Kusare Joshi In Deep! Manga

June 1st, 2010

Takeuchi Sachiko is a lesbian comic artist in Japan. She has detailed some of her life as a lesbian and her experiences in the LGBT Tokyo community for DaVinci, a mainstream women’s magazine. These experiences were gathered in the two volumes Honey x Honey and Honey x Honey Deluxe. After she and her lover split, Sachiko started seeing a transgendered friend Kai, who ultimately underwent surgery to full transition to being a man in Otoko ni Naritai! Sachiko and Kai are still together, and now she’s explaining her other secret life to the utterly “normal” women who read DaVinci magazine. Because, you see, Sachiko is a fujoshi (腐女子.)

Fujoshi are, commonly speaking, female otaku. As Sachiko points out in Kusare Fujoshi! In Deep (くされ女子! In Deep) there’s more to it than just being a a fan of Boy’s Love, although that seems to be the major commonality. She also explains to her audience – by way of two fellow fujoshi Mai and Shiori-sempai – that there are lesbians who are fujoshi and even men, gay and straight, who are fujoshi.

At some point Mai hits on what I think may be one of the key factors of being fujoshi vs being otaku. Fujoshi, Mai says, love men. Not that they necessarily have to love them in the flesh, but that they love the idea of men and, by extension, love romance and sex between these idealized images. On the other side of the aisle, you can pretty much say the same for otaku – they may or may might not love real women, but love their idealized idea of women. I personally have always considered myself otaku as opposed to fujoshi, so that kind of fits.

Kusare Joshi explores some of the various facets of being a fujoshi. Host bars; cosplay; sexual titillation when reading BL and how it can be a shared sexual experience between women; what moe means to a fujoshi and even the differences between real gay men and Boy’s Love stories. This section contained what is perhaps my favorite scene. When her gay guy friends learn of her interest, they hound her asking if she is moeru over them – and insist she “Say it! Say it!” That bit had me laughing out loud.

As I said in my review of Honey x Honey, Takeuchi’s art is simplistic but it fits her message well. Her story is meant to be an introduction to a “lifestyle” that her audience thinks they know nothing about and considers alien, perhaps gross. Her straightforward autographical style takes the sting out of even the most pointed commentary (she points, for instance,out the unfairness of the fact that women who get all hot and bothered over guys having sex are “fujoshi”….but the guys who do the same over women having sex are considered perverted.) Or when she briefly touches a few times on Yuri and finds that most (especially straight) fujoshi reject it as being disgusting.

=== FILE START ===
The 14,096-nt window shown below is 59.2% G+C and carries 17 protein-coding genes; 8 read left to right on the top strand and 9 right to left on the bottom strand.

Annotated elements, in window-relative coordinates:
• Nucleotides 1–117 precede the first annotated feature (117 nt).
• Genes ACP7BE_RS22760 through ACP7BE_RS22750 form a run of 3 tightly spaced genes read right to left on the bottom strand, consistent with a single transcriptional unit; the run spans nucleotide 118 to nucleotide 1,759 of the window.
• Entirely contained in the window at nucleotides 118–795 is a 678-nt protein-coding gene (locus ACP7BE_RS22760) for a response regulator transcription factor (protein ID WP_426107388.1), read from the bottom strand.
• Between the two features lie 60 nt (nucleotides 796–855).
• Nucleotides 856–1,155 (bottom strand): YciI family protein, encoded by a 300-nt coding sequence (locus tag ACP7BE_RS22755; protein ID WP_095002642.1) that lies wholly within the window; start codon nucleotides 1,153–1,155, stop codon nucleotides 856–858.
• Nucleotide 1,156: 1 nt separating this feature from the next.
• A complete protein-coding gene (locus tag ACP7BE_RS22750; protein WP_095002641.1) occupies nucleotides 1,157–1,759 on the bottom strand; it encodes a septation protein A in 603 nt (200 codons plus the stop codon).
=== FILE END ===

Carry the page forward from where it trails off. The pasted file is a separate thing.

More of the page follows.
Also, because her book is an autobiography it carries the weight of versimilitude – these are real people, doing things for real. And, she assures us once more in the Afterword – having a hell of a fun time doing them!

This book is an insight on the side of the store I almost never find myself on, including the secret of what, exactly, is kept inside those suitcases that fujoshi drag behind themselves.

Ratings:

Art – 6
Story – 8
Characters – 8
Yuri – 0 Lesbian  -5
Loser Fangirl – 10

Overall – 8

Many, many thanks to George R. for offering up this book for review! George, you can shop for me in Tokyo anytime! :-)

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2 Responses

  1. Dorota says:

    awww, what an adorable cover!

    This would be an enlightening book for those, who just can’t wrap their head around the concept of a lesbian BL-fan.
    For some, it’s such a great incongruency they seem to forget that I’m both periodicaly.
    One person asked me why do I read about guys who would never date me if they were real. I instantaneously felt as less of a geek for not wishing to date 2D characters :D

  2. George R. says:

    I’m glad you enjoyed this one. I found it “interesting but not a keeper.” Thanks for clarifying some insights that nibbled at the edge of my consciousness, but never made it all the way in when I read it.

    This book is an insight on the side of the store I almost never find myself on

    And interestingly enough, I found it on the shelf with all the other Yuri. That in itself is an interesting comment on product line organization.

    George, you can shop for me in Tokyo anytime! :-)

    You’re welcome. I quite enjoyed the shopping and wish I could do it for you more often, but plane tickets don’t come cheap.

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